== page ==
Kelly Smiley, Photo Editor
San Diego State has several student athletes that were recruited from different countries and are currently studying abroad in the United States.
Abby Lowe, business entrepreneurship freshman and guard on the SDSU women’s basketball team is from Stockport, England.
Lowe said coming into America on a team made adjusting a lot easier. She said her team has her back on everything including moving in and finding her way.
“Everyone is really nice and trying to help you out and are very open minded compared to England,” she said.
She said she thinks Americans take for granted how much funding they get for sports because the facilities they have is unreal in comparison to England.
“The American dream of going to college is true,” she said. “It is exactly like the movies.”
In England, Lowe said the perceptions of Americans are not good and everyone thinks Americans are unhealthy, but she said after living here she realized this is not true.
Abby said the American accent is brilliant and Americans need to learn the difference between Australian and English accents.
She said during her time in the U.S. she has noticed that Americans are loud.
“You shout about everything,” she said. “It’s cool that you guys are excited about everything.”
She said it rains most days in England so San Diego is a holiday environment for her.
“Everyone from back home is jealous,” Lowe said. “They all ask me how many times a week I go to the beach and I tell them four times.”
Ioli Benekou, civil engineering senior and defender on the water polo team is from Marousi, Greece.
Benekou said that it was weird adjusting to life in the U.S. at first, but she said the water polo team made the transition really easy.
“My goal was to come to play and study,” Benekou said. “I did not plan on having friends and a life here, but that changed.”
Benekou said even when she is home for Christmas and summer, she misses her team.
“I feel like I have two families, one back in Greece and one in San Diego,” Bourke said. “During my third year I began to flirt with the idea of staying the U.S.”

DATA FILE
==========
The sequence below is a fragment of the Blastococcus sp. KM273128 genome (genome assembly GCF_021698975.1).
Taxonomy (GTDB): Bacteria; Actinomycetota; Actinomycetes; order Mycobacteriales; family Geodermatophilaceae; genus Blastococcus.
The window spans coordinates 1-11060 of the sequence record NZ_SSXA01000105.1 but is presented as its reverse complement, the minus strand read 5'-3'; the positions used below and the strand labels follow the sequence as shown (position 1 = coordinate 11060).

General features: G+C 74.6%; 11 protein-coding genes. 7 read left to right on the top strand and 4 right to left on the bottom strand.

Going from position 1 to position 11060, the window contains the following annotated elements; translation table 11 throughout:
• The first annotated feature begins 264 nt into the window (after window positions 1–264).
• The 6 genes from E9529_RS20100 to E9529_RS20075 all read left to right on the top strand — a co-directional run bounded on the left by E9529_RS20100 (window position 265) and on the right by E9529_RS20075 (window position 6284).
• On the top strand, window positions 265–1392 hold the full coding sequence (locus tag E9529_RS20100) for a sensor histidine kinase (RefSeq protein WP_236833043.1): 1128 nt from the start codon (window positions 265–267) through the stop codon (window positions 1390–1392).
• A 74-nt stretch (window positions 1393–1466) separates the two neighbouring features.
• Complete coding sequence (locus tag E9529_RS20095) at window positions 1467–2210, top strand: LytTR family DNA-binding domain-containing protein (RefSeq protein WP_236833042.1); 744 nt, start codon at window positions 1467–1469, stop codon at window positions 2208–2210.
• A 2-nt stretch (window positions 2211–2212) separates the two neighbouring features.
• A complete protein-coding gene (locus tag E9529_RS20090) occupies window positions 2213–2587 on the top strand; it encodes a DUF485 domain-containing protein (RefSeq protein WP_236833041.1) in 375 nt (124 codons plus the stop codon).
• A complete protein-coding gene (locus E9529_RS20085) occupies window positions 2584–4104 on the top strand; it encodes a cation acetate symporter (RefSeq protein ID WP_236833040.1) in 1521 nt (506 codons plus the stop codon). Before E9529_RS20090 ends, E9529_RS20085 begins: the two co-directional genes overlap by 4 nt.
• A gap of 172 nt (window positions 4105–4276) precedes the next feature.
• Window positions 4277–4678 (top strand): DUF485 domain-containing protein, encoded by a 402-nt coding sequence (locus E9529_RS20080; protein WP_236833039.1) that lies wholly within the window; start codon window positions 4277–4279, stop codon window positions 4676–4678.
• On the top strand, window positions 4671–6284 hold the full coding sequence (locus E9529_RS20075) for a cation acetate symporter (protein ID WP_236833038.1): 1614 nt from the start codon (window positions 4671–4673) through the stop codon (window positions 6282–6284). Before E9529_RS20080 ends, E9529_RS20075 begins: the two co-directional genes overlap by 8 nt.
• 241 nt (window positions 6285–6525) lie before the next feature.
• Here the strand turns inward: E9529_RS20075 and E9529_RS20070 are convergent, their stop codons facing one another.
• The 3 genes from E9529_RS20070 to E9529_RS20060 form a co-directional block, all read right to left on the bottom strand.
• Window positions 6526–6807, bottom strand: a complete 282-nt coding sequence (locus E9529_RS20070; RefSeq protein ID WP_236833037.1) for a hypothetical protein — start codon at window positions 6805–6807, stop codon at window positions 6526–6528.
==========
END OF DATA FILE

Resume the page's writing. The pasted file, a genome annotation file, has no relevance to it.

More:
She said she likes the U.S. because it is something new and different.
Benekou said she likes the rhythm of the day in the U.S.
“It starts really early,” she said. “In Greece we eat breakfast at 10, lunch at 2 and dinner at 9. Everything is organized with a specific schedule.”
Benekou said college in Greece is different because it does not matter if you skip classes because no one takes attendance, and it is free. Also, when people graduate they are responsible for themselves.
“People here in the U.S. have a plan for what they want to do with their lives,” she said
Benekou said she realized that no matter where you go and what you do, if you are passionate, open minded and receptive to anything you will get the most out of your experience.
Fin Crozier, psychology junior and forward on the men’s soccer team is from Berlin, Germany.
He said the experiences between studying in Germany and SDSU are extremely different.
Crozier said school and living are more expensive, and he does not see lower class people studying at SDSU.
“U.S. school is easier,” Crozier said. “We get further with what we do in high school than you guys and because of that my GEs were really easy.”
He said what he feared about the U.S. was based on movies and stories about people being superficial. He said that he found from experience that everyone greets people in the U.S. He said in Germany people do not greet each other as commonly but when they do, they really mean it.
Crozier said he also noticed patriotism is very strong in the U.S.
“In Germany it would be weird if someone were to hang up a Germany flag, but in the US it is very common to have an American flag,” he said.
Crozier said he loves the U.S. and is very happy he had the chance to study abroad here.
“A lot of people in Germany admire me for being able to come here and live the dream,” Crozier said.
Nolan Narain business sophomore and forward on the basketball team is from Hamilton, Ontario, Canada.
Narain said Canada is a very diverse country that consists mainly of settlers from Europe, the Caribbean, Africa and the Middle East.
“People are more open minded and less conservative in Canada,” Narain said.
Narain said he was sheltered from a lot of violence that goes on in the U.S., which he did not face in Canada.
Narain said his favorite part of being an Aztec is that he is part of such a great community of people.
Dainiel Sango, sociology freshman and forward on the soccer team is from Winnipeg, Manitoba, Canada.
Sagno said American culture is based on entertainment and sports, and in Canada there is no such thing as a party school.
“I feel like there is a lot more spirits especially when it comes to sports,” Sagno said.
Sagno is living in the dorms right now, and said he does not like them because they are loud.
“I have always thought I was an outgoing person,” Sagno said. “However, being here makes me feel like a small fish in a big ocean.”